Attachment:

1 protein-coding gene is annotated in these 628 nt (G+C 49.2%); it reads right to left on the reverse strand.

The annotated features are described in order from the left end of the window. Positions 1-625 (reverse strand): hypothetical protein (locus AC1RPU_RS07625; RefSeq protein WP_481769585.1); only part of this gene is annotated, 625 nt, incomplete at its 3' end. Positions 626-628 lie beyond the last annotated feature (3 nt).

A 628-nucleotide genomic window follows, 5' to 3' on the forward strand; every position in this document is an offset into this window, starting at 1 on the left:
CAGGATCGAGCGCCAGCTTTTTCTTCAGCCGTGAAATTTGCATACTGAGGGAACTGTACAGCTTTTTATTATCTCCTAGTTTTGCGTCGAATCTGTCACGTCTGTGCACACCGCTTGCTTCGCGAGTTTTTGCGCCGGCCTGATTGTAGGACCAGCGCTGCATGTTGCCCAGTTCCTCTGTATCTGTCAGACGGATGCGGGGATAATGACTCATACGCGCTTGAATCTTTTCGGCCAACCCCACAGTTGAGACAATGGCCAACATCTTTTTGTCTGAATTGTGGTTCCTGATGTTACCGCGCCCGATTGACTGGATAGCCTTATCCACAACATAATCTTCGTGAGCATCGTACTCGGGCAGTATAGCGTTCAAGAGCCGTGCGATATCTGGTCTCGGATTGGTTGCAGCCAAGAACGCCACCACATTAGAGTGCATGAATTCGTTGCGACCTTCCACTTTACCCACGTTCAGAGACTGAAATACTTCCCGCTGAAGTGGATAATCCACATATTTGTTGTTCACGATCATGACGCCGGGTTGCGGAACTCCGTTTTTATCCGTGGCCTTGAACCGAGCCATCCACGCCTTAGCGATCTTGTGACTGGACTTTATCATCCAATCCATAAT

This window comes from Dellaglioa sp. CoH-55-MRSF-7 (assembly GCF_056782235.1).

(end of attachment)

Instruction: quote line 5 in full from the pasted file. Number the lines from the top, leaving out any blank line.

This window comes from Dellaglioa sp. CoH-55-MRSF-7 (assembly GCF_056782235.1).